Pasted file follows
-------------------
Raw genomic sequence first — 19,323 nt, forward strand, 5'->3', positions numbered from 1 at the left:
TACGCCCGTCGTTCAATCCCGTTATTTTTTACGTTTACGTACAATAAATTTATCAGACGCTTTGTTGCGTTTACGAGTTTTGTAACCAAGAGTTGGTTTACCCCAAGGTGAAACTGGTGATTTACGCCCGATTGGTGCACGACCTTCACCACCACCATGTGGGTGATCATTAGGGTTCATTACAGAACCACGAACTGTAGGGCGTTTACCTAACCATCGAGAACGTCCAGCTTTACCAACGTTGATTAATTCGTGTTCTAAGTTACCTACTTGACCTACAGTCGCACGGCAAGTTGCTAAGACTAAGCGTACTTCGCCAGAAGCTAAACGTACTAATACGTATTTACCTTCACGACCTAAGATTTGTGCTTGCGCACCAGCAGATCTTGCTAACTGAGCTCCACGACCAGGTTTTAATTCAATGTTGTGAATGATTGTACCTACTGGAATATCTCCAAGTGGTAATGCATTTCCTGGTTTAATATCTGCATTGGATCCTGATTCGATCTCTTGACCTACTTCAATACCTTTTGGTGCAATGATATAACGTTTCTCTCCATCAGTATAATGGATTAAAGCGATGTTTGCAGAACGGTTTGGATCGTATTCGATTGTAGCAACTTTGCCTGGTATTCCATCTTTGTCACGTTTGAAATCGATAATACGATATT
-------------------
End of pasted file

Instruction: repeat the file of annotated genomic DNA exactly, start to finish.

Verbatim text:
Raw genomic sequence first — 19,323 nt, forward strand, 5'->3', positions numbered from 1 at the left:
TACGCCCGTCGTTCAATCCCGTTATTTTTTACGTTTACGTACAATAAATTTATCAGACGCTTTGTTGCGTTTACGAGTTTTGTAACCAAGAGTTGGTTTACCCCAAGGTGAAACTGGTGATTTACGCCCGATTGGTGCACGACCTTCACCACCACCATGTGGGTGATCATTAGGGTTCATTACAGAACCACGAACTGTAGGGCGTTTACCTAACCATCGAGAACGTCCAGCTTTACCAACGTTGATTAATTCGTGTTCTAAGTTACCTACTTGACCTACAGTCGCACGGCAAGTTGCTAAGACTAAGCGTACTTCGCCAGAAGCTAAACGTACTAATACGTATTTACCTTCACGACCTAAGATTTGTGCTTGCGCACCAGCAGATCTTGCTAACTGAGCTCCACGACCAGGTTTTAATTCAATGTTGTGAATGATTGTACCTACTGGAATATCTCCAAGTGGTAATGCATTTCCTGGTTTAATATCTGCATTGGATCCTGATTCGATCTCTTGACCTACTTCAATACCTTTTGGTGCAATGATATAACGTTTCTCTCCATCAGTATAATGGATTAAAGCGATGTTTGCAGAACGGTTTGGATCGTATTCGATTGTAGCAACTTTGCCTGGTATTCCATCTTTGTCACGTTTGAAATCGATAATACGATATT